Austrian court accepts U.S. extradition request for Turkish businessman

An Austrian court has accepted a U.S. request for the extradition of Turkish businessman Sezgin Baran Korkmaz, Deutsche Welle Turkish reported on Monday.

The businessman, who is charged with defrauding the U.S. Treasury and money laundering in Turkey, was arrested in Austria in June of last year at the request of the United States.

The same court had accepted a Turkish request for his extradition last summer.

Austria’s Federal Ministry of Justice is set to decide which country Korkmaz will be extradited to, according to DW.

Korkmaz, referred to by his initials SBK, is wanted by U.S. prosecutors for laundering $133 million in fraud proceeds while a Turkish court last May issued an arrest warrant in absentia for him.

SBK has been known for his years-long close ties to Turkey’s ruling party and party allies, making his extradition a very sensitive matter for Ankara.

In late 2020, Turkish President Recep Tayyip Erdoğan appealed to a local court to have his photos with SBK removed from online news outlets.

U.S. prosecutors accuse SBK of conspiring with individuals including U.S. businessmen Jacob and Isaiah Kingston to launder the proceeds from a tax fraud scheme, buying Turkish airline Borajet, hotels in Turkey and Switzerland, a yacht called the Queen Anne and a villa overlooking Istanbul’s Bosporus waterway.

SBK, while in Austrian prison, told his lawyers that he would rather face trial in Turkey.

Korkmaz made headlines last year when infamous Turkish mafia boss Sedat Peker, in one of his nine hour-long tell-all videos laying out allegations of corruption and criminal activity among government circles, accused Interior Minister Süleyman Soylu of tipping the businessman off before raids seeking his arrest. Soylu never denied that he hosted SBK in Ankara and told him about the impending case against him, therefore prompting him to leave the country effectively next morning.

Ahval reported in June that Peker had said, ‘’Paramount Hotel, the luxury vacation spot located in the touristic town Bodrum in southwestern Turkey that Korkmaz owns, has hosted many high-level government officials, including judges, prosecutors and police chiefs.’’

In addition to SBK’s alleged role in a money laundering scheme with the Kingston Brothers, there are a few other less known activities of the businessman which overlap with the U.S. interests.

One of those areas is Venezuela’s sanction-busting efforts and SBK’s role in that mechanism. The Turkish businessman previously purchased a private jet with U.S. government funding and the aircraft was used by Washington-sanctioned Venezuelan Oil Minister Tareck El Aissami.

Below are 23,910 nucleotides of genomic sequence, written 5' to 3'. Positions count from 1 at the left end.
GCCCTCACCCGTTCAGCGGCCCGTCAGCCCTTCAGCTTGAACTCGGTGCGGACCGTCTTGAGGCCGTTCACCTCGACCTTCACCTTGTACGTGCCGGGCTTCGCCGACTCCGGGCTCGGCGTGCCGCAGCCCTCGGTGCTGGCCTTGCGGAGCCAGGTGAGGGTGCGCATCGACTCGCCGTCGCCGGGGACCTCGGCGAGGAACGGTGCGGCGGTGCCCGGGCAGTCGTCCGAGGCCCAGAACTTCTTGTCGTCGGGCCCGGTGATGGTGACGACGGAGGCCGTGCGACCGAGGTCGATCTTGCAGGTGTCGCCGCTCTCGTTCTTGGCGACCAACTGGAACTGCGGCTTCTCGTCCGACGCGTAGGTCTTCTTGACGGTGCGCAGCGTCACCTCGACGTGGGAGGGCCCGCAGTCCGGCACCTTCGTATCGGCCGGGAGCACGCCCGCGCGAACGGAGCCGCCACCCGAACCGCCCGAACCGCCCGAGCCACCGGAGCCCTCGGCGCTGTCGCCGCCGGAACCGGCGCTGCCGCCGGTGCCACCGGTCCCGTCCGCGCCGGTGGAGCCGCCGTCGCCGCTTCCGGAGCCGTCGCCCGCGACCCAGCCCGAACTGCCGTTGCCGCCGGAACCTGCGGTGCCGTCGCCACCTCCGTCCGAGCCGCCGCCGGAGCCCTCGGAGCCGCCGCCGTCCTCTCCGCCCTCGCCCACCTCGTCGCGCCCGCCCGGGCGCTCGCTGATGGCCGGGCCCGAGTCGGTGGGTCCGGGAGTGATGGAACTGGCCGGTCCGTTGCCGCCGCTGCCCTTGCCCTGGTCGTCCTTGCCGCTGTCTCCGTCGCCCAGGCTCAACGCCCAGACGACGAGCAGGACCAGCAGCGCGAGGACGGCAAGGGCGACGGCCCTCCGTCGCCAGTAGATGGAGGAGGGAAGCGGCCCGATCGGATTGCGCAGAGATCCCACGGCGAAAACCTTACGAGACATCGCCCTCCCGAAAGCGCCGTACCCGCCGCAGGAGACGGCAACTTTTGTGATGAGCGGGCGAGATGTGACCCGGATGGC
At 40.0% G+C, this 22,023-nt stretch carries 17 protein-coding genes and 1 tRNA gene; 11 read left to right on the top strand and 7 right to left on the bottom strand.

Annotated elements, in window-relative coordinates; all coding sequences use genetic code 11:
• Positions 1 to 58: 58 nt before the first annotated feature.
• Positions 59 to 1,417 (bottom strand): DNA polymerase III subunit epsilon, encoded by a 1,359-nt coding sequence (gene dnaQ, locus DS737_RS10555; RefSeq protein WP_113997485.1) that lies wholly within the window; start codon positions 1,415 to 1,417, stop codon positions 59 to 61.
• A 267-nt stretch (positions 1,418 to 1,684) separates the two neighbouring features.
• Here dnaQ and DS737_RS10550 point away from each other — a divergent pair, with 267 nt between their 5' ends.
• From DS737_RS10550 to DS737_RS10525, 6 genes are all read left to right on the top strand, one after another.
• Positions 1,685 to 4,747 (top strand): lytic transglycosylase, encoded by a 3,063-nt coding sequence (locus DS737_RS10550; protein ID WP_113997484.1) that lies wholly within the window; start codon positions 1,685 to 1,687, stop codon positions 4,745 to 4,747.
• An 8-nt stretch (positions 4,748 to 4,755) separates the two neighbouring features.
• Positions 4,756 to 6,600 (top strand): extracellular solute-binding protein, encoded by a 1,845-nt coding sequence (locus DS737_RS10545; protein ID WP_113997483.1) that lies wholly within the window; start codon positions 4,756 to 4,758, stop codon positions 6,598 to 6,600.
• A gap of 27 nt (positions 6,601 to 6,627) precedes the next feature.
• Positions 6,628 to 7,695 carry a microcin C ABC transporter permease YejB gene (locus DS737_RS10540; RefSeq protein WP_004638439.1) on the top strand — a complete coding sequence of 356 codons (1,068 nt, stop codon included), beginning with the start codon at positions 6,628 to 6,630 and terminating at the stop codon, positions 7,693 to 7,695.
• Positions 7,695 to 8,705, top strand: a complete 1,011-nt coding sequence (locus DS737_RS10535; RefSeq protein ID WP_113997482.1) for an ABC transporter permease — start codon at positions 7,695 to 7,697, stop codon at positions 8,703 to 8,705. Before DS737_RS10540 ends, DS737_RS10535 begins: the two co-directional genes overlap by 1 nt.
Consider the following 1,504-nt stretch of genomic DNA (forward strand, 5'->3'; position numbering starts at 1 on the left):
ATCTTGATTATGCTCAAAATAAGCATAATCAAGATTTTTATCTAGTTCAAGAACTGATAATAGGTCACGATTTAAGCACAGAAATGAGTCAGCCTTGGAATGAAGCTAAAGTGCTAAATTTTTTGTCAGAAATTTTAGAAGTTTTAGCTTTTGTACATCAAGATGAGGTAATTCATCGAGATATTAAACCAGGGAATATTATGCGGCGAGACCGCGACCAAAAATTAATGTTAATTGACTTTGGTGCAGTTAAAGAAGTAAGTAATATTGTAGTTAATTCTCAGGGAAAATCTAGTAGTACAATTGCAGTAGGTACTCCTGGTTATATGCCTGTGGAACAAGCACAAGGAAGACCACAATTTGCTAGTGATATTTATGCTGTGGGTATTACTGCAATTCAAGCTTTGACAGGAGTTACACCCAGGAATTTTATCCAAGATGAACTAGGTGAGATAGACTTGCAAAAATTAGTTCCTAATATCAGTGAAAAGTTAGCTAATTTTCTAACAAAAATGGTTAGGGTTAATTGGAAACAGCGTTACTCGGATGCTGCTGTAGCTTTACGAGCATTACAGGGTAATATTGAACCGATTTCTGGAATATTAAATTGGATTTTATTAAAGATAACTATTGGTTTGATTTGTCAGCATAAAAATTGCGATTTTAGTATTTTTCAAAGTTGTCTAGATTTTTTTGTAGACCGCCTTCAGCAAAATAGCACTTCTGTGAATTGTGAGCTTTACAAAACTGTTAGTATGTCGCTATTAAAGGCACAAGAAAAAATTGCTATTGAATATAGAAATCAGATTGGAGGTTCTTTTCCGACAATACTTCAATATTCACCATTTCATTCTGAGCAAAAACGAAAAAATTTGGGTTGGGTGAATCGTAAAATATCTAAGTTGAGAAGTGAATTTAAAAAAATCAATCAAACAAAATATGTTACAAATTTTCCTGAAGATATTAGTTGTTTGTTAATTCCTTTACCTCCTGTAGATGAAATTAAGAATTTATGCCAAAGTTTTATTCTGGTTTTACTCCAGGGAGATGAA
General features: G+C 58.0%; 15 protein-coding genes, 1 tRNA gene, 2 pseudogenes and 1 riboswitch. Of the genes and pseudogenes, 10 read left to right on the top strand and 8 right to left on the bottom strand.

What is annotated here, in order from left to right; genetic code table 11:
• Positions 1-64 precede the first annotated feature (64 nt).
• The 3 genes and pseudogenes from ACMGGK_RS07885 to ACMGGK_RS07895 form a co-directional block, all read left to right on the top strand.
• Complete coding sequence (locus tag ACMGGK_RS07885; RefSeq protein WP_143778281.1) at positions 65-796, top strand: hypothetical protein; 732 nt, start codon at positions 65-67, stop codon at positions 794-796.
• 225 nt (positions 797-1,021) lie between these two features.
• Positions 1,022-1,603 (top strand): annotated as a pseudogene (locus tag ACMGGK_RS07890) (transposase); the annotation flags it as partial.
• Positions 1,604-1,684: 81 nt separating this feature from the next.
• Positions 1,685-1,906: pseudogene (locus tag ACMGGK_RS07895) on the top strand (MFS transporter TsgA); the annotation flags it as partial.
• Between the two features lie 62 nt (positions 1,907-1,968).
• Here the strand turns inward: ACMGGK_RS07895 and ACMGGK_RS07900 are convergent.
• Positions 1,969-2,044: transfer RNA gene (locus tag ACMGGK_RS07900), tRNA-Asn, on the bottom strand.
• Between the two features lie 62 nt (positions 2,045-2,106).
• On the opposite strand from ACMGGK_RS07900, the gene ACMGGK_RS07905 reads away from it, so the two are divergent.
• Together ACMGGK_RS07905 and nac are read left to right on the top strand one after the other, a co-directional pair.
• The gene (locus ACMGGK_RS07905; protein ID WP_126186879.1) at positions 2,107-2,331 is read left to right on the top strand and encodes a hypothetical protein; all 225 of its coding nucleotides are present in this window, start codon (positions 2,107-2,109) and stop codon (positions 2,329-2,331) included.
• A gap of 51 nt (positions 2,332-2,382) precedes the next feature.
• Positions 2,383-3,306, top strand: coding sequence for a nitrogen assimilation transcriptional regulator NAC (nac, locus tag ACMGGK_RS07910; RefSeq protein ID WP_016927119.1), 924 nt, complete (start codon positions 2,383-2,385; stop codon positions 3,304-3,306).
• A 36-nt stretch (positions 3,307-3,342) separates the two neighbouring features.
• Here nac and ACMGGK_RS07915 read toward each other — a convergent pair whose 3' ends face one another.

U.S. Justice Department, in 2019, released an indictment on El Aissami, accusing him on drug trafficking charges. El Aissami was in Turkey for a month in January 2019 when he met with President Recep Tayyip Erdoğan. Ahval reported in last June:

El Aissami, who has been sanctioned by the U.S.Treasury Department’s Office of Foreign Assets Control and features on the U.S. customs agency’s top 10 most-wanted list as a narcotics trafficker, used Korkmaz’s private jet to fly from Istanbul to Moscow on Feb. 23, 2019, and from there back to Caracas.

SBK’s flights to Venezuela continued despite arrests of suspects accused of violating U.S. sanctions, the academic and former Turkish diplomat Imdat Oner noted at the time, referring to the case of Leon Maal, who helped El Aissami charter a private flight from Vnukovo International Airport in Russia to Simón Bolívar International Airport in Venezuela on February of 2019. Maal was arrested and charged later on in Florida for being part of the conspiracy against the U.S. Kingpin Act by participating in flights to Russia, Turkey, Dominican Republic and Venezuela with El Aissami.

Another area where SBK appeared to have been involved with shady international figures is Congo. SBK was in Congo in 2020 with Lebanese businessman Saleh Assi, who was sanctioned by the United States in December 2019 for money laundering for Hezbollah, which is designated a terrorist organisation by the United States, United Kingdom, Australia, Canada, New Zealand, Israel, Germany, and the Arab League.

After U.S. sanctions targeted him, Assi had much of his assets frozen, and was struggling to secure goods for his large-scale companies in Congo. However, SBK’s close business partners Cüneyt Özen and Kamil Feridun Özkaraman came to the rescue in 2020, offering him the Mikado Investment and Business Development Co., which was established back in 2016.

The Lebanese businessman remained afloat thanks to all the goods Mikado is able to procure from around the world. The records, which were published exclusively by Ahval at the time, showed that it wasn’t only SBK’s partners and Mikado Investment that were involved in the scheme allowing Saleh Assi to work around U.S. sanctions, but SBK directly through a company he owned.

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